Separating Autism from the Child

I recently read a blog post from a discouraged mother that discussed separating autism from the individual. The argument is thus: autistic individuals who are grown cannot separate themselves from autism, it is part of who they are. If we label autism as bad or undesirable, or in need of curing, we are labeling our child as the same since autism is part of them. There are many fallacies to this argument, and I would like to discuss some of that here.

First, while autistic individuals cannot separate themselves and their experiences from autism and look objectively at what is caused by autism and what is just them, it does not follow that labeling autism as “bad” and looking for cures is labeling them as bad. I cannot separate myself from the medical disorders I struggle with, and I would definitely label them as bad and in need of curing. That does not make me bad. Some of what I deal with is depression and anxiety. In a way it is behavioral and inherent to my thought processes and functioning, like autism is. I would still label depression and anxiety as bad and in need of fixing without ever feeling like I was bad. I would still like to be fixed though.

Autistic children can be extremely challenging. My son rages. His anger is mild compared to many, but to me it is enough. After such episodes I go to my room, shut the door and cry hard. I would do a lot to spare him from such grief and anger. The worst part is afterwards when he recognizes the behavior and feels guilt and remorse for something that he cannot control. In younger children, or less functional children, this can be especially difficult. In this instance, I would encourage and even promote separating the disorder of autism from the individual.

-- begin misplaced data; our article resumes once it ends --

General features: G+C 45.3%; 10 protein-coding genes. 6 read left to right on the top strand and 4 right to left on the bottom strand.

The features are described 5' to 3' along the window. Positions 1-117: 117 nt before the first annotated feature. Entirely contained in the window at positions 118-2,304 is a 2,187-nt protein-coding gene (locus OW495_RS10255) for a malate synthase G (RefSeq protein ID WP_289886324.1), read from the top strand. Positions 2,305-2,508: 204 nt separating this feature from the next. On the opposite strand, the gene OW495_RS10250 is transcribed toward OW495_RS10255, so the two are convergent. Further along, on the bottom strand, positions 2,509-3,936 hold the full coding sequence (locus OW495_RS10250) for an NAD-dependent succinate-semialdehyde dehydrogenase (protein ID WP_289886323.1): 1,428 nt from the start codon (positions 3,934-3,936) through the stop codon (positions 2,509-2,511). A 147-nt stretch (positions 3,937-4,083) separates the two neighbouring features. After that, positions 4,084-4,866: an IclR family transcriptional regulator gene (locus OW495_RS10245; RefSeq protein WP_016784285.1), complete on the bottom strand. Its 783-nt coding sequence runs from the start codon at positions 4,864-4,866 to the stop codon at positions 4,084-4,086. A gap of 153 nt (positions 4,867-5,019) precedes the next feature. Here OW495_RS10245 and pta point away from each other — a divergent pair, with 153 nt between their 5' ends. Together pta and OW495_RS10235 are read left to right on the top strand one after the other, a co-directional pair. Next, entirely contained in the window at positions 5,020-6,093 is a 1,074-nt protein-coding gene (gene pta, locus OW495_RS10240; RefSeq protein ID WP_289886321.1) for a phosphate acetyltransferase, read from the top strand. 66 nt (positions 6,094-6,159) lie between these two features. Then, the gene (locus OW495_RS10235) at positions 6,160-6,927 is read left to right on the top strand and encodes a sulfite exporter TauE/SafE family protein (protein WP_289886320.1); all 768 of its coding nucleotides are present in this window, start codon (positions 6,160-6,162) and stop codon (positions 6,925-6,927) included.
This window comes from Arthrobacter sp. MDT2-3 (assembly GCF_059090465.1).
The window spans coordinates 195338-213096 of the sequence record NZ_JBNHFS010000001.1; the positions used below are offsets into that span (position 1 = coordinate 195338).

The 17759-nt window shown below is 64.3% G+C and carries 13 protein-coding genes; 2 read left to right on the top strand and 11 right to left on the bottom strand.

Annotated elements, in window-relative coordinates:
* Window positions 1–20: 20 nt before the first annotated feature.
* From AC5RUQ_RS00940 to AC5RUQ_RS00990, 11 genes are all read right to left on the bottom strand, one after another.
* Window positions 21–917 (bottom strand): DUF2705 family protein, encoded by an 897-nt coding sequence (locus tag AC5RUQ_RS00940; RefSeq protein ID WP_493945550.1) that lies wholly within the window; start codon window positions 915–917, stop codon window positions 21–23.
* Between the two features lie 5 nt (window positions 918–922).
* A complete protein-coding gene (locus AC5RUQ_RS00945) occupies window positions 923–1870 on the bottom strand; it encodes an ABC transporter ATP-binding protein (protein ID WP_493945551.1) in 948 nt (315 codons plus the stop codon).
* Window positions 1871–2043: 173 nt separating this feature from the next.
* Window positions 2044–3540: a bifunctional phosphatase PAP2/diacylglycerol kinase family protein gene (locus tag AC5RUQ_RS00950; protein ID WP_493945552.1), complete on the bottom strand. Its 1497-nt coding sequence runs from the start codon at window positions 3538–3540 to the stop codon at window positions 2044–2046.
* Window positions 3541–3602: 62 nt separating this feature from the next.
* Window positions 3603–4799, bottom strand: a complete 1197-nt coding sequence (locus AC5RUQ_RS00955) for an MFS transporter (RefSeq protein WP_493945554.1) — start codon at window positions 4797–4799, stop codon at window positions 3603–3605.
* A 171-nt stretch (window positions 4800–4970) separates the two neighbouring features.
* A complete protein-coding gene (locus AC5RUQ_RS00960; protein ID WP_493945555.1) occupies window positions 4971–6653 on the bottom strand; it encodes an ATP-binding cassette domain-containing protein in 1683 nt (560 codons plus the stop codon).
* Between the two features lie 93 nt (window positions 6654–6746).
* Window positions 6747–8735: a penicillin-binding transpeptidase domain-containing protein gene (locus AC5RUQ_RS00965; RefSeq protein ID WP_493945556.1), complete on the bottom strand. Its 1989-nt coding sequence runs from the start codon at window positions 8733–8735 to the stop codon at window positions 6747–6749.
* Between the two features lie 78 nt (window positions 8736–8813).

I work with a lot of kids, have a degree in Psychology, and am working towards a Doctorate in Child Psychology. When a child acts out, is difficult, cruel, defiant, angry, or violent there is usually an external or internal cause. This cause is generally outside of the child’s control, and by separating the behavior from the individual, you can work on the behavior, forgive, punish, or ignore the behavior while still showing love and respect for the individual. In fact, it is essential and taught to psychologists that we must separate the individual from the behavior. As foster parents we were taught to do the same. The reasoning is that if you cannot separate the behavior from the individual, then the behavior becomes something they did purposely and that belief will lead to anger and even abuse.

I would even go so far as to suggest, and teach my son and the kids that I work with to do the same. They are not “bad”, “evil”, “unlovable”, “unwanted”, or anything negative. Their behavior isn’t desirable or great to deal with, but it is just behavior. They are important and wonderful, smart, and amazing individuals dealing with things that most cannot begin to comprehend. As parents, we should also separate our behaviors from our definition of ourselves. Yes, our personality, thoughts and such lead to behavior, but inherently we are not always what we do. We all make mistakes, lash out, screw up, and generally have bad days.

Those things should never define us. My son has autism, is autistic, but is not defined by that or any of the other disorders that he struggles with. There are behaviors and things that are a result of his disorders, but they are not him. I am successful with difficult children and love and passionately enjoy working with them because I can separate the behaviors from the individual. I do it with everyone, and with myself. Yes, the behaviors need to be addressed, but that does not alter their value as a human being, and it does not ever alter my view of them.

Photo: Cuddle Bug Kids/Flickr